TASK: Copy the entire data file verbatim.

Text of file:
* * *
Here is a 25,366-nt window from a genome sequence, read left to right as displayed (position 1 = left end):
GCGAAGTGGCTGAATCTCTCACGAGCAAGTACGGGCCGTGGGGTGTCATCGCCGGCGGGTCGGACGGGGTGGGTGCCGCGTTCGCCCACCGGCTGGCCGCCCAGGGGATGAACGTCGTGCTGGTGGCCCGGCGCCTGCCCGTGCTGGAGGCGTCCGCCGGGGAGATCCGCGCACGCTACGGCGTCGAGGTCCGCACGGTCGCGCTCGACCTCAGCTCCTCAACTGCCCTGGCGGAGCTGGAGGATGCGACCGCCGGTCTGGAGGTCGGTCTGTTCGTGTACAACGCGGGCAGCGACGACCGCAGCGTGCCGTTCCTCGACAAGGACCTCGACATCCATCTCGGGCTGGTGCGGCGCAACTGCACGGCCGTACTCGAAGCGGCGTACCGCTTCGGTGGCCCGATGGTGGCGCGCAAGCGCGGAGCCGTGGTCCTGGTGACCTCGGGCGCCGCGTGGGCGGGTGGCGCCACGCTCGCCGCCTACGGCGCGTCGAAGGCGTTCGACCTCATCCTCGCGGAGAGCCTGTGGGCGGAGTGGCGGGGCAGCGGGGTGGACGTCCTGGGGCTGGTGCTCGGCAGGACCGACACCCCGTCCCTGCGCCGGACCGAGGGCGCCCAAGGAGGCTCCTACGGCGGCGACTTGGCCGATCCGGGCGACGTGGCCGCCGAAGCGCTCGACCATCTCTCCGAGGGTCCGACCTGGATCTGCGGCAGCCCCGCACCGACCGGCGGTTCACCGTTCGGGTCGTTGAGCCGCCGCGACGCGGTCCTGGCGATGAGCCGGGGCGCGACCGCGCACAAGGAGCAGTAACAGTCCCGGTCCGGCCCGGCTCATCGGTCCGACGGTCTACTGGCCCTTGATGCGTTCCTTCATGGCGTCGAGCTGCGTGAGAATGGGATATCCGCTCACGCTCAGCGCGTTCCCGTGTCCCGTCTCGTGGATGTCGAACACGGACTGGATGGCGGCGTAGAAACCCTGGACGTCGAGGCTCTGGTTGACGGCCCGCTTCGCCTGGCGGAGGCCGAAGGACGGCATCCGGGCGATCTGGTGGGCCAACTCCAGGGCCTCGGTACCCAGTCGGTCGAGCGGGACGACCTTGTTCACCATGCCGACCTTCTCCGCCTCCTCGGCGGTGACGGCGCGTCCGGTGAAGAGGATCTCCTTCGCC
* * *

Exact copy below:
Here is a 25,366-nt window from a genome sequence, read left to right as displayed (position 1 = left end):
GCGAAGTGGCTGAATCTCTCACGAGCAAGTACGGGCCGTGGGGTGTCATCGCCGGCGGGTCGGACGGGGTGGGTGCCGCGTTCGCCCACCGGCTGGCCGCCCAGGGGATGAACGTCGTGCTGGTGGCCCGGCGCCTGCCCGTGCTGGAGGCGTCCGCCGGGGAGATCCGCGCACGCTACGGCGTCGAGGTCCGCACGGTCGCGCTCGACCTCAGCTCCTCAACTGCCCTGGCGGAGCTGGAGGATGCGACCGCCGGTCTGGAGGTCGGTCTGTTCGTGTACAACGCGGGCAGCGACGACCGCAGCGTGCCGTTCCTCGACAAGGACCTCGACATCCATCTCGGGCTGGTGCGGCGCAACTGCACGGCCGTACTCGAAGCGGCGTACCGCTTCGGTGGCCCGATGGTGGCGCGCAAGCGCGGAGCCGTGGTCCTGGTGACCTCGGGCGCCGCGTGGGCGGGTGGCGCCACGCTCGCCGCCTACGGCGCGTCGAAGGCGTTCGACCTCATCCTCGCGGAGAGCCTGTGGGCGGAGTGGCGGGGCAGCGGGGTGGACGTCCTGGGGCTGGTGCTCGGCAGGACCGACACCCCGTCCCTGCGCCGGACCGAGGGCGCCCAAGGAGGCTCCTACGGCGGCGACTTGGCCGATCCGGGCGACGTGGCCGCCGAAGCGCTCGACCATCTCTCCGAGGGTCCGACCTGGATCTGCGGCAGCCCCGCACCGACCGGCGGTTCACCGTTCGGGTCGTTGAGCCGCCGCGACGCGGTCCTGGCGATGAGCCGGGGCGCGACCGCGCACAAGGAGCAGTAACAGTCCCGGTCCGGCCCGGCTCATCGGTCCGACGGTCTACTGGCCCTTGATGCGTTCCTTCATGGCGTCGAGCTGCGTGAGAATGGGATATCCGCTCACGCTCAGCGCGTTCCCGTGTCCCGTCTCGTGGATGTCGAACACGGACTGGATGGCGGCGTAGAAACCCTGGACGTCGAGGCTCTGGTTGACGGCCCGCTTCGCCTGGCGGAGGCCGAAGGACGGCATCCGGGCGATCTGGTGGGCCAACTCCAGGGCCTCGGTACCCAGTCGGTCGAGCGGGACGACCTTGTTCACCATGCCGACCTTCTCCGCCTCCTCGGCGGTGACGGCGCGTCCGGTGAAGAGGATCTCCTTCGCC